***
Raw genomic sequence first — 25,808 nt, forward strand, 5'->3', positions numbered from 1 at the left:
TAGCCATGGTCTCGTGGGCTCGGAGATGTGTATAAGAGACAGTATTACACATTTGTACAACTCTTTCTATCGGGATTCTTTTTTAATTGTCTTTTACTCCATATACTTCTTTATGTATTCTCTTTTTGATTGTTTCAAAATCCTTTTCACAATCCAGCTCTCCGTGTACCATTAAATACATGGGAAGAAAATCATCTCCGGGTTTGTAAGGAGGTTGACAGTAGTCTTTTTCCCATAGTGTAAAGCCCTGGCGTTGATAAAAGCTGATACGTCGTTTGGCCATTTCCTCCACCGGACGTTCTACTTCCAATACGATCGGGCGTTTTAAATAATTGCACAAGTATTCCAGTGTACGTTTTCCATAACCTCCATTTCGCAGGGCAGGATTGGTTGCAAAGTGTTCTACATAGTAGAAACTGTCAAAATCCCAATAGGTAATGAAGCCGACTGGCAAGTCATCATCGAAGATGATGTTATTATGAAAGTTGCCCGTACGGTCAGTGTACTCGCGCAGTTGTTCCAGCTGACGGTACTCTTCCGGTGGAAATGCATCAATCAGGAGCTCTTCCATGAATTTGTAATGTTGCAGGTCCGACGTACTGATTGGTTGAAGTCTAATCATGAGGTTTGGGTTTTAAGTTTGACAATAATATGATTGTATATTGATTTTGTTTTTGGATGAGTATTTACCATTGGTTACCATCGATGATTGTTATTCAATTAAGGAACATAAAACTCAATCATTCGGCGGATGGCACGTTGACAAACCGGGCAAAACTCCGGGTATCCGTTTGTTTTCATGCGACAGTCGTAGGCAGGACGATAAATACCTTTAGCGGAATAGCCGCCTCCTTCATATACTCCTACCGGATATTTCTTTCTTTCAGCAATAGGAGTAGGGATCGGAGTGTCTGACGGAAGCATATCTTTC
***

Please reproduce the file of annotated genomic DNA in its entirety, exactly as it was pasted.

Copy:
Raw genomic sequence first — 25,808 nt, forward strand, 5'->3', positions numbered from 1 at the left:
TAGCCATGGTCTCGTGGGCTCGGAGATGTGTATAAGAGACAGTATTACACATTTGTACAACTCTTTCTATCGGGATTCTTTTTTAATTGTCTTTTACTCCATATACTTCTTTATGTATTCTCTTTTTGATTGTTTCAAAATCCTTTTCACAATCCAGCTCTCCGTGTACCATTAAATACATGGGAAGAAAATCATCTCCGGGTTTGTAAGGAGGTTGACAGTAGTCTTTTTCCCATAGTGTAAAGCCCTGGCGTTGATAAAAGCTGATACGTCGTTTGGCCATTTCCTCCACCGGACGTTCTACTTCCAATACGATCGGGCGTTTTAAATAATTGCACAAGTATTCCAGTGTACGTTTTCCATAACCTCCATTTCGCAGGGCAGGATTGGTTGCAAAGTGTTCTACATAGTAGAAACTGTCAAAATCCCAATAGGTAATGAAGCCGACTGGCAAGTCATCATCGAAGATGATGTTATTATGAAAGTTGCCCGTACGGTCAGTGTACTCGCGCAGTTGTTCCAGCTGACGGTACTCTTCCGGTGGAAATGCATCAATCAGGAGCTCTTCCATGAATTTGTAATGTTGCAGGTCCGACGTACTGATTGGTTGAAGTCTAATCATGAGGTTTGGGTTTTAAGTTTGACAATAATATGATTGTATATTGATTTTGTTTTTGGATGAGTATTTACCATTGGTTACCATCGATGATTGTTATTCAATTAAGGAACATAAAACTCAATCATTCGGCGGATGGCACGTTGACAAACCGGGCAAAACTCCGGGTATCCGTTTGTTTTCATGCGACAGTCGTAGGCAGGACGATAAATACCTTTAGCGGAATAGCCGCCTCCTTCATATACTCCTACCGGATATTTCTTTCTTTCAGCAATAGGAGTAGGGATCGGAGTGTCTGACGGAAGCATATCTTTC